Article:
Thursday, May 19, 2011

Kuwait: Mischief...Grilling

By Ahmed al-Jarallah
This commentary was published in The Arab Times on 19/05/2011

The hysteria over the tense political situation and grilling requests has reached its peak, so the government acted appropriately when it used its constitutional card in dealing with the interpellation. This step has doused the tension caused by the outright interference in the jurisdiction of others and manipulation of the Constitution for selfish purposes.

Sometimes certain lawmakers claim the right to postpone grilling indefinitely, as Ahmad Al-Saadoun did in 1998, while at other times they support referral to the court, which Al-Saadoun also did in 2008. They regard the government’s use of the constitutional tool as disrespect for the Constitution, only if it is against their interests.

These lawmakers did not give the new government even a few days to perform its duties after the oath-taking. They announced the intention to grill HH the Prime Minister Sheikh Nasser Mohammad Al-Ahmad Al-Sabah less than one hour after the swearing-in ceremony. Others took the same step against the Prime Minister a few days later, while many others have been threatening to grill some ministers thereafter. They have started their destructive actions through the mischievous political maneuvers, even if their actual motive has been exposed, as if they want to announce their objection to government institutions and deprive the new government of a chance to open files and serve the populace.

It is pathetic that political trouble-making is not limited to the inquests, because they have been blocking our ears with public threats. The action indicates political extinction, since the populace is against the troublesome minority. The lawmakers can only depend on their secretaries and a few helpless people whenever they call for demonstrations.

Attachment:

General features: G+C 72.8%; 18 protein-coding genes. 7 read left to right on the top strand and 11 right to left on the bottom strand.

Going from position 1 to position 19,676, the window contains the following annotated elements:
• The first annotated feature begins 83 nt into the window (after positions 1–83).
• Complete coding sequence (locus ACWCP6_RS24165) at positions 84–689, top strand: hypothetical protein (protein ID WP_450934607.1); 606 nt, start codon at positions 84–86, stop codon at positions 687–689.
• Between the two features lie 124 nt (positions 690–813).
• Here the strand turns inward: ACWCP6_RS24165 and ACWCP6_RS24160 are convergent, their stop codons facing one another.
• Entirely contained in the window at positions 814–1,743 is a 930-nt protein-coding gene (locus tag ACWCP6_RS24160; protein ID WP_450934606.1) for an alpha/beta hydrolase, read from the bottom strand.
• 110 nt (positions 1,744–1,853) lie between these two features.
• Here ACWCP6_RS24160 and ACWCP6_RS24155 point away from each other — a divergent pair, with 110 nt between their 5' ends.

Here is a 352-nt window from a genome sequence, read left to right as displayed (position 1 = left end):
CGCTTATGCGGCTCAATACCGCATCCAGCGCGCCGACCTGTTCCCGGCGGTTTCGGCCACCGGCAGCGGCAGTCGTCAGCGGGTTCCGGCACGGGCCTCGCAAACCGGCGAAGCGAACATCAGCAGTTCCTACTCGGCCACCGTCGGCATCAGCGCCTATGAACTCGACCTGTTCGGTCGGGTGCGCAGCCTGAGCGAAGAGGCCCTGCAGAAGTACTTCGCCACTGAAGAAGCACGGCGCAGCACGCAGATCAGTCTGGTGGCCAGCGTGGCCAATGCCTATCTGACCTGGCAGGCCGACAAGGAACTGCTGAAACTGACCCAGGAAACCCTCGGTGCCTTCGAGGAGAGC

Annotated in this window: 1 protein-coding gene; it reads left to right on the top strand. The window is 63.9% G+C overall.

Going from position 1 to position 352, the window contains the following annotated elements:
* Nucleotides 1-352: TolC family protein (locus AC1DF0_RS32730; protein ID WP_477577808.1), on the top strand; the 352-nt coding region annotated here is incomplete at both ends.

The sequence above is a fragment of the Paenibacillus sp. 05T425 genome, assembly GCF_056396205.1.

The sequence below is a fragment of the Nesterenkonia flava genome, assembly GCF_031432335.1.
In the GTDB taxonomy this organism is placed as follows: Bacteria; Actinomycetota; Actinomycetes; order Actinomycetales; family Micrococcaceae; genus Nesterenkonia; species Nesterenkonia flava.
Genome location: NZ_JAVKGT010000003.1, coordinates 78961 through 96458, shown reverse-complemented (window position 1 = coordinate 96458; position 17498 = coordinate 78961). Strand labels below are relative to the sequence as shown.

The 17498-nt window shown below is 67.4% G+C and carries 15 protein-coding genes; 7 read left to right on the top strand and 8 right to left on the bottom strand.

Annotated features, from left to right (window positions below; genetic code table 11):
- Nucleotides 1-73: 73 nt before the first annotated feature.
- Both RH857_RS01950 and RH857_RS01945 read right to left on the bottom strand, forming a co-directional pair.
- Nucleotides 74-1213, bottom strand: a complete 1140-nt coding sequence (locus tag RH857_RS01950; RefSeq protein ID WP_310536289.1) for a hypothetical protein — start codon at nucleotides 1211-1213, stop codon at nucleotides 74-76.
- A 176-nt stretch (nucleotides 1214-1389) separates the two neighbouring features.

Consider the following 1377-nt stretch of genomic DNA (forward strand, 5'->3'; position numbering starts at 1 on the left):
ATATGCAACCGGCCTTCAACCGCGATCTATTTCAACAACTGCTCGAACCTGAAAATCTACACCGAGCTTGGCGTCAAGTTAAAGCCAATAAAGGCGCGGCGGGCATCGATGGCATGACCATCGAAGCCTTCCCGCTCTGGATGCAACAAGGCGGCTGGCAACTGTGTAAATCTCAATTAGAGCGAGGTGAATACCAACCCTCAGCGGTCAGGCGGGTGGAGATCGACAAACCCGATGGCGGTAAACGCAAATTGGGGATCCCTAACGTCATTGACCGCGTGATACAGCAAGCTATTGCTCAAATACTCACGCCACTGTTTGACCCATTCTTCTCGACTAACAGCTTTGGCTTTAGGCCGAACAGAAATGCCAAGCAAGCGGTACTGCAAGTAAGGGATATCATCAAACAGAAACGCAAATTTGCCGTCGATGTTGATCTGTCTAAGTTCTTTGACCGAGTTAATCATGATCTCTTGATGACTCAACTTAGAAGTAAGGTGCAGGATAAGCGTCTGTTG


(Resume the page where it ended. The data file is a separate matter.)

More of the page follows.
The complex political hysteria is not the only manifestation of the deteriorating political condition in the country. The lawmakers added physical assault when they transformed the Abdullah Al-Salem Hall into a fighting arena where children play and exchange blows every time they disagree. They have forgotten that they represent the public inside the chamber of democracy and dialogue where people are supposed to exchange opinions as part of the proper democratic practice - the basis of their election into the Parliament.

The current situation in Kuwait indicates danger. Some lawmakers see themselves as being above the law, especially since the government has pampered them. They feel they are in control, so the government should just take orders from them and implement whatever they want. They alone have the right to express their ideas and others should not respond.

Despite the seemingly hopeless situation, the government is determined to defend its rights by using the constitutional tools to rescue the country from the crisis-provoking lawmakers. Nevertheless, the executive still needs the cooperation of the National Assembly; hence, the need to encourage dialogue among lawmakers. If the previous governments only had the ability to stand firm by their decision, there would have been no resignations. The government should have defended its right to stop some lawmakers from playing dirty political games.

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